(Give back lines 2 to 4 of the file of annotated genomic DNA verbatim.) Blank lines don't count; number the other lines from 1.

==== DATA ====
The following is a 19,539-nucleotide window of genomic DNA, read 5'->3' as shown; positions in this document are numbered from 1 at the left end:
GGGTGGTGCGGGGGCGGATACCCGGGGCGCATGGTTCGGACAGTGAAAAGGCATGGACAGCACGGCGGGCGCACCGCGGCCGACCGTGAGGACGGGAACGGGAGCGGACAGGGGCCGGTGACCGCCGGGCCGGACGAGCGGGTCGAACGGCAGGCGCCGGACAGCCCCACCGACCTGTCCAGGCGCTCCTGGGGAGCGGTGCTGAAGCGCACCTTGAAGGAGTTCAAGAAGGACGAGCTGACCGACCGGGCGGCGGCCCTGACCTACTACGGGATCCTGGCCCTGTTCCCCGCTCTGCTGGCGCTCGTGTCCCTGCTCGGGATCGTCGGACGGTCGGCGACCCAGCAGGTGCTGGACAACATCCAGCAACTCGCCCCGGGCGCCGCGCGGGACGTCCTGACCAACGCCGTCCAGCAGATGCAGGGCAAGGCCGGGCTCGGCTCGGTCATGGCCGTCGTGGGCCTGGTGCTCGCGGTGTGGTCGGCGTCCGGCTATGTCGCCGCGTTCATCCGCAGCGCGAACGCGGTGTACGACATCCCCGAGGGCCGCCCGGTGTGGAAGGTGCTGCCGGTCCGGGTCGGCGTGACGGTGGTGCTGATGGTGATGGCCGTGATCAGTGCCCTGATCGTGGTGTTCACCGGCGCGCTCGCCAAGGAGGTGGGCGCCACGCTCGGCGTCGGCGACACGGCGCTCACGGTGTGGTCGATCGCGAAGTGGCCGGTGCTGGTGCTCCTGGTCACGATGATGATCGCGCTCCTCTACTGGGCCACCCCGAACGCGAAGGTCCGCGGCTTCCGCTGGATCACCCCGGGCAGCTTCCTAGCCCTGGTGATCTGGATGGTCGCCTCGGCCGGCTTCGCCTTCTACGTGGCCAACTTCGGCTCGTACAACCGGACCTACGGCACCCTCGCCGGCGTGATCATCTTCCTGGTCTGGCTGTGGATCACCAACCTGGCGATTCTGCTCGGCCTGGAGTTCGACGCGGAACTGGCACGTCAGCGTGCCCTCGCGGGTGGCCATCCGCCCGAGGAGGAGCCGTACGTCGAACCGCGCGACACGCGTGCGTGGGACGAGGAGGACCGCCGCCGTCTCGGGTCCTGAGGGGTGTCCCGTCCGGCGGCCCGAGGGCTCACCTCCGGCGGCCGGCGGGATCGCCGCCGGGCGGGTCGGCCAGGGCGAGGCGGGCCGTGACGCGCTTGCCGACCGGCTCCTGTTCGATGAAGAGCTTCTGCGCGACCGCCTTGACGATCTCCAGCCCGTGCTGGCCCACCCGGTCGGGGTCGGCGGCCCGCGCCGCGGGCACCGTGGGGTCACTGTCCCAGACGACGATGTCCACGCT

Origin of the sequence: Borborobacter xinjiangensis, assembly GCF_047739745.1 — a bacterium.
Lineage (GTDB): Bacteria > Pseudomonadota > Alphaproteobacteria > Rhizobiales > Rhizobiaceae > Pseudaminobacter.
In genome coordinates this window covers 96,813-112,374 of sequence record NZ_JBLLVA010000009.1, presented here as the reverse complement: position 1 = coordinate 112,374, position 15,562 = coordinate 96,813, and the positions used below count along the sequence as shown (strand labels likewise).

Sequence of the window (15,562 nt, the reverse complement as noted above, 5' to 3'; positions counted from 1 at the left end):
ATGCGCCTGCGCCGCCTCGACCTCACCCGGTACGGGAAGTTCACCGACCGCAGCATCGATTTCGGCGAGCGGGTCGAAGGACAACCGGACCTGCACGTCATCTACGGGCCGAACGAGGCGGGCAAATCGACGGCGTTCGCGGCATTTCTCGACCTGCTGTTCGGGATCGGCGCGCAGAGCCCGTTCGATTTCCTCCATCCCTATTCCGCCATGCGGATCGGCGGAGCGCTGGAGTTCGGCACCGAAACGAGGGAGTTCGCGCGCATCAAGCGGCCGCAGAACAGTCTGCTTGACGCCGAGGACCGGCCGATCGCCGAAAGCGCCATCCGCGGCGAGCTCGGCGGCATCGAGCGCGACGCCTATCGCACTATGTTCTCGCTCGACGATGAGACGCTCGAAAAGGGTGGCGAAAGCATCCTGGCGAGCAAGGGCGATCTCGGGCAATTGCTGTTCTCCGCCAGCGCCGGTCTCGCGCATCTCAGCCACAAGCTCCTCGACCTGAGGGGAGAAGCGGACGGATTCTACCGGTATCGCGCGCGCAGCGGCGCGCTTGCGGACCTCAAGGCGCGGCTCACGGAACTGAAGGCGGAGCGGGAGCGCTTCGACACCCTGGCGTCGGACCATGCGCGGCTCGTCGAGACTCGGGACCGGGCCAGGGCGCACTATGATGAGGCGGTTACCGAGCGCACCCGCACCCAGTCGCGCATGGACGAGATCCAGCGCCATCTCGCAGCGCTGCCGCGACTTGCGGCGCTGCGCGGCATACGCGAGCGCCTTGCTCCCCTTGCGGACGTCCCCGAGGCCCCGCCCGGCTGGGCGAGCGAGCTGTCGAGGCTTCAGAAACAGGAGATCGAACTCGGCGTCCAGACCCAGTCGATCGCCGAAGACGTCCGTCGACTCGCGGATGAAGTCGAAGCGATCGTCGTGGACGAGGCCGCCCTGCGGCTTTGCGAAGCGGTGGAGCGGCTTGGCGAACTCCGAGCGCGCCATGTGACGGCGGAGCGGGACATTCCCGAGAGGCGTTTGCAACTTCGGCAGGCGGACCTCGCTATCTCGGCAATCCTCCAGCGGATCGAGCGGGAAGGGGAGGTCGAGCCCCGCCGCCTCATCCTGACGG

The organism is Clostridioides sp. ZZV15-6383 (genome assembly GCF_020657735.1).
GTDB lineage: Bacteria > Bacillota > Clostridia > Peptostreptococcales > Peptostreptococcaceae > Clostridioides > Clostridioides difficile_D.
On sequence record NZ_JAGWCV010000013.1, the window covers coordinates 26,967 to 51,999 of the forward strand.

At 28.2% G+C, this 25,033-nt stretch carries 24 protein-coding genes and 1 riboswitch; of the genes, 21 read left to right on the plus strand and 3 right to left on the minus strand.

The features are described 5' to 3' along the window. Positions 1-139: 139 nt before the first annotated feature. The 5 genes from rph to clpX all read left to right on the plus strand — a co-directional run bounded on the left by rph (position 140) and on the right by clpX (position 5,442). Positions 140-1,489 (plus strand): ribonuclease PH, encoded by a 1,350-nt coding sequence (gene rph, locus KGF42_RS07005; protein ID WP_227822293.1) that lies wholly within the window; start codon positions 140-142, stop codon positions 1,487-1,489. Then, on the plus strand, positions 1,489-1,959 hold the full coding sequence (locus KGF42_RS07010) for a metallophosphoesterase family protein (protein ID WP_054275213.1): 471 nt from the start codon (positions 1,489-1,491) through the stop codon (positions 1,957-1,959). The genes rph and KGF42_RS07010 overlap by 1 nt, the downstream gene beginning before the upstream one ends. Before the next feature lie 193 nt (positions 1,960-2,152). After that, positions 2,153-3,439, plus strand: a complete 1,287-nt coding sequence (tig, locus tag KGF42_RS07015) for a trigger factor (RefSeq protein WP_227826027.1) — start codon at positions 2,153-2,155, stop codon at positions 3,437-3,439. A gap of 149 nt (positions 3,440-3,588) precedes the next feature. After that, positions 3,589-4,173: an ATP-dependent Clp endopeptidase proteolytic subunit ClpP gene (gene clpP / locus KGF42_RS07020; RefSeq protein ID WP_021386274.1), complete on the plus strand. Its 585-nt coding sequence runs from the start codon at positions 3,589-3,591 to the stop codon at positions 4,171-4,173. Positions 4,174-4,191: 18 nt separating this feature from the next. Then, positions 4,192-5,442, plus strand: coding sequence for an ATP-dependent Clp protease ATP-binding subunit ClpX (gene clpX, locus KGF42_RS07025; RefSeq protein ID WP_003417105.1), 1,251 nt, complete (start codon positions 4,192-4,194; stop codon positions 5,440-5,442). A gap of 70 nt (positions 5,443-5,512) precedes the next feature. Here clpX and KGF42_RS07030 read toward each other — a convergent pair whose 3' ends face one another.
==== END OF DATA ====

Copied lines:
GGGTGGTGCGGGGGCGGATACCCGGGGCGCATGGTTCGGACAGTGAAAAGGCATGGACAGCACGGCGGGCGCACCGCGGCCGACCGTGAGGACGGGAACGGGAGCGGACAGGGGCCGGTGACCGCCGGGCCGGACGAGCGGGTCGAACGGCAGGCGCCGGACAGCCCCACCGACCTGTCCAGGCGCTCCTGGGGAGCGGTGCTGAAGCGCACCTTGAAGGAGTTCAAGAAGGACGAGCTGACCGACCGGGCGGCGGCCCTGACCTACTACGGGATCCTGGCCCTGTTCCCCGCTCTGCTGGCGCTCGTGTCCCTGCTCGGGATCGTCGGACGGTCGGCGACCCAGCAGGTGCTGGACAACATCCAGCAACTCGCCCCGGGCGCCGCGCGGGACGTCCTGACCAACGCCGTCCAGCAGATGCAGGGCAAGGCCGGGCTCGGCTCGGTCATGGCCGTCGTGGGCCTGGTGCTCGCGGTGTGGTCGGCGTCCGGCTATGTCGCCGCGTTCATCCGCAGCGCGAACGCGGTGTACGACATCCCCGAGGGCCGCCCGGTGTGGAAGGTGCTGCCGGTCCGGGTCGGCGTGACGGTGGTGCTGATGGTGATGGCCGTGATCAGTGCCCTGATCGTGGTGTTCACCGGCGCGCTCGCCAAGGAGGTGGGCGCCACGCTCGGCGTCGGCGACACGGCGCTCACGGTGTGGTCGATCGCGAAGTGGCCGGTGCTGGTGCTCCTGGTCACGATGATGATCGCGCTCCTCTACTGGGCCACCCCGAACGCGAAGGTCCGCGGCTTCCGCTGGATCACCCCGGGCAGCTTCCTAGCCCTGGTGATCTGGATGGTCGCCTCGGCCGGCTTCGCCTTCTACGTGGCCAACTTCGGCTCGTACAACCGGACCTACGGCACCCTCGCCGGCGTGATCATCTTCCTGGTCTGGCTGTGGATCACCAACCTGGCGATTCTGCTCGGCCTGGAGTTCGACGCGGAACTGGCACGTCAGCGTGCCCTCGCGGGTGGCCATCCGCCCGAGGAGGAGCCGTACGTCGAACCGCGCGACACGCGTGCGTGGGACGAGGAGGACCGCCGCCGTCTCGGGTCCTGAGGGGTGTCCCGTCCGGCGGCCCGAGGGCTCACCTCCGGCGGCCGGCGGGATCGCCGCCGGGCGGGTCGGCCAGGGCGAGGCGGGCCGTGACGCGCTTGCCGACCGGCTCCTGTTCGATGAAGAGCTTCTGCGCGACCGCCTTGACGATCTCCAGCCCGTGCTGGCCCACCCGGTCGGGGTCGGCGGCCCGCGCCGCGGGCACCGTGGGGTCACTGTCCCAGACGACGATGTCCACGCT

Origin of the sequence: Borborobacter xinjiangensis, assembly GCF_047739745.1 — a bacterium.
Lineage (GTDB): Bacteria > Pseudomonadota > Alphaproteobacteria > Rhizobiales > Rhizobiaceae > Pseudaminobacter.